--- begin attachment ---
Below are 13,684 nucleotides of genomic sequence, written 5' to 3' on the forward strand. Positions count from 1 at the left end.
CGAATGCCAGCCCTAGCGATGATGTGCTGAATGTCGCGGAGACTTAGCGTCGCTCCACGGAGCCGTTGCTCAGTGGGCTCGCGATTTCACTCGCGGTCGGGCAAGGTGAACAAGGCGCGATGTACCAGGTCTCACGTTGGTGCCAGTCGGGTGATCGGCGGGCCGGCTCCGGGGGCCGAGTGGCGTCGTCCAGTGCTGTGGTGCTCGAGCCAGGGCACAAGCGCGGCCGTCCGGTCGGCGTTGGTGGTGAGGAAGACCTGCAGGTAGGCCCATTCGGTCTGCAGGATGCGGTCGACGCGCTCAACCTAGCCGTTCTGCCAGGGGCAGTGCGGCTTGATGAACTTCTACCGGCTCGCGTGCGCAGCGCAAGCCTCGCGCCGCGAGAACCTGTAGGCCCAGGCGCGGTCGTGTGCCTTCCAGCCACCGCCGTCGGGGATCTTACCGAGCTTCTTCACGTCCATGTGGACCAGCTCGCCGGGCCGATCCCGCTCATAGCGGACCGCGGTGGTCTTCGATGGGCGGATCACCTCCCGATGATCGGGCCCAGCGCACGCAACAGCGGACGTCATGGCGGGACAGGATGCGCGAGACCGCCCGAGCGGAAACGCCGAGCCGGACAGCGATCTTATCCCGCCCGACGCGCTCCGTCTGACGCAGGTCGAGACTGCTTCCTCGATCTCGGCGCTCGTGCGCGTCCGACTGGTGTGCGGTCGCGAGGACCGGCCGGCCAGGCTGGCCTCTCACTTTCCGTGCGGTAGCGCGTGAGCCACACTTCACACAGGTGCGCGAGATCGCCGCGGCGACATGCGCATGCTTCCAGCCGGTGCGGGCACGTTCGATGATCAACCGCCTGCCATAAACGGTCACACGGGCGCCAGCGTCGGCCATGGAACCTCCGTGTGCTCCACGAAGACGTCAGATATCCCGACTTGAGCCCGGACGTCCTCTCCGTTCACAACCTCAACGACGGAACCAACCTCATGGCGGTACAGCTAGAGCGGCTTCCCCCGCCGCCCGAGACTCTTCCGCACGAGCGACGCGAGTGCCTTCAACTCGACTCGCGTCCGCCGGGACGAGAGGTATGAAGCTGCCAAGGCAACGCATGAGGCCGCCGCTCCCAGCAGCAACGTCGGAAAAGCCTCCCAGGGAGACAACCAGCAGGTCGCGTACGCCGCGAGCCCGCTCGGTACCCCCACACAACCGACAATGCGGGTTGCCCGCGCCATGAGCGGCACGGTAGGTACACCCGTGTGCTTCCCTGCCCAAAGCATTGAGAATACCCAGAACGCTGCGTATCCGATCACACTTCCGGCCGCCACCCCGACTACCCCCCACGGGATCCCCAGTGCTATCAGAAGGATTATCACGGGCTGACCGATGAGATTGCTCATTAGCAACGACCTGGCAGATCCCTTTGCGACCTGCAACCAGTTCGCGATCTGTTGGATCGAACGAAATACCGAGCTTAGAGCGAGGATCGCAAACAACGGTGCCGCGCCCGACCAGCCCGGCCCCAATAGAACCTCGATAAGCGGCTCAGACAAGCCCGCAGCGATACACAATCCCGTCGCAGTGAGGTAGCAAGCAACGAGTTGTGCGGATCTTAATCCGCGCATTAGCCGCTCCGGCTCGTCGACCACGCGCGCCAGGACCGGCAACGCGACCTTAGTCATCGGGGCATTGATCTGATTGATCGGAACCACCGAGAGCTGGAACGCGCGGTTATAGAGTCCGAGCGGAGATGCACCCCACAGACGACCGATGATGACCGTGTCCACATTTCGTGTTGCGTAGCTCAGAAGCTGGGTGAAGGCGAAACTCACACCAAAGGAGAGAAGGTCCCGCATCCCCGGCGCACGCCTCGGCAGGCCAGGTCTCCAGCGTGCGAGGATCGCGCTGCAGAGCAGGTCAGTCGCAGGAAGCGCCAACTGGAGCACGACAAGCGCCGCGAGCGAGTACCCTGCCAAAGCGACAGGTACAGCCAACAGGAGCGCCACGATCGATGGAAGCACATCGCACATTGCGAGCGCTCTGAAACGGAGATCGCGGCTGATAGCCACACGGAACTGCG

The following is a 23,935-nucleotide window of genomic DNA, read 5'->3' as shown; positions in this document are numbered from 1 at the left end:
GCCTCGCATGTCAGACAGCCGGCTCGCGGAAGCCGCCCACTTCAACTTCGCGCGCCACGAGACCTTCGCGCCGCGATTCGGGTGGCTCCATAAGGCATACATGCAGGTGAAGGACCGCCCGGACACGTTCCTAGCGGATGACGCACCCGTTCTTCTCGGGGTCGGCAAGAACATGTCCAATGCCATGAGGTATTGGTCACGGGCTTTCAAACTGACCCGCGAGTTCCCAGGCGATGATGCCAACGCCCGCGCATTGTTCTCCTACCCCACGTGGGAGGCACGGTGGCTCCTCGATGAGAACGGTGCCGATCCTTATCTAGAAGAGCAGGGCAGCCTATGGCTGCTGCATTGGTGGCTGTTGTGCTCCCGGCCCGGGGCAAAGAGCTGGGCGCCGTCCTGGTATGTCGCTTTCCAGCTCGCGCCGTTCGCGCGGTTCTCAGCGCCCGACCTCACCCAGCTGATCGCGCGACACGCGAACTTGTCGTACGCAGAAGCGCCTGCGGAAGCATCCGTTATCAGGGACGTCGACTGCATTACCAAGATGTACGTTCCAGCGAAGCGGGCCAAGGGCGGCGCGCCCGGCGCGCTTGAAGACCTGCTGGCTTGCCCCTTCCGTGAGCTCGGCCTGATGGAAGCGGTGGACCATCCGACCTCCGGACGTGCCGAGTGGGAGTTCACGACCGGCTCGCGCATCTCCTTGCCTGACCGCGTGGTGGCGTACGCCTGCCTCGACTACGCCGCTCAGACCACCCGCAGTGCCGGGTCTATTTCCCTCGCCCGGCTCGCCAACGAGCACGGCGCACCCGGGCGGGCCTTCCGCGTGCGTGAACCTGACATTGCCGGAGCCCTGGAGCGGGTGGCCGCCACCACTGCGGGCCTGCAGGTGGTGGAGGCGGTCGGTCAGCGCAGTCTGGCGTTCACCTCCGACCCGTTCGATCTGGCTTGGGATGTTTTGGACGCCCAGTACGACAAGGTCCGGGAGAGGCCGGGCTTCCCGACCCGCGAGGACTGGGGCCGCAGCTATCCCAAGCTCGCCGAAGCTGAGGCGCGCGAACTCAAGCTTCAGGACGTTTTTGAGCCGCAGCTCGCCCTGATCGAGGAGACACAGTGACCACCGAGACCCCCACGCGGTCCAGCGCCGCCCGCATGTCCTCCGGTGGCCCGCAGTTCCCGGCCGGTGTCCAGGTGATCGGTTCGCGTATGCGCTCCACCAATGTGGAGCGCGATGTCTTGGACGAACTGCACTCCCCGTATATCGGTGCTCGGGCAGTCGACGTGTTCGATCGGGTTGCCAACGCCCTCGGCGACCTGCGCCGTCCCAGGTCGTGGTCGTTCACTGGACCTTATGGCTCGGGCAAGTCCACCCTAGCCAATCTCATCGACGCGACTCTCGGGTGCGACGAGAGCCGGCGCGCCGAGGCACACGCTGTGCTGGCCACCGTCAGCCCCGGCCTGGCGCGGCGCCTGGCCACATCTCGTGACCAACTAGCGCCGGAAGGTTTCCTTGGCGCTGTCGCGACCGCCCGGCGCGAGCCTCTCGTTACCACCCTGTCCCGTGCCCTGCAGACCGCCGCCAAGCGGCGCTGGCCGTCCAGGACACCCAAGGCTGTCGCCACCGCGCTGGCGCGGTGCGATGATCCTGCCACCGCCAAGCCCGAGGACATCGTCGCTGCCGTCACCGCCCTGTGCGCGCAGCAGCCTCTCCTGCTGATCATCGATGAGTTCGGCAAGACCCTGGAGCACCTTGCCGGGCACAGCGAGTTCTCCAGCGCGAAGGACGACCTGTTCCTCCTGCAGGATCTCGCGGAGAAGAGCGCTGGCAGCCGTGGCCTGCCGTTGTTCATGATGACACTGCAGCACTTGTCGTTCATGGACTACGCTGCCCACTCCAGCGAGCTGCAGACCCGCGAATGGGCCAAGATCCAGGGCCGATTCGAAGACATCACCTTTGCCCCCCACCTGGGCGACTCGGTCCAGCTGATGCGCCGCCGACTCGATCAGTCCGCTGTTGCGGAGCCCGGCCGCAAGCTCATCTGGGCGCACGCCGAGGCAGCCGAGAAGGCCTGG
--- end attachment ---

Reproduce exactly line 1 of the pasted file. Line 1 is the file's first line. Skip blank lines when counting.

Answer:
Below are 13,684 nucleotides of genomic sequence, written 5' to 3' on the forward strand. Positions count from 1 at the left end.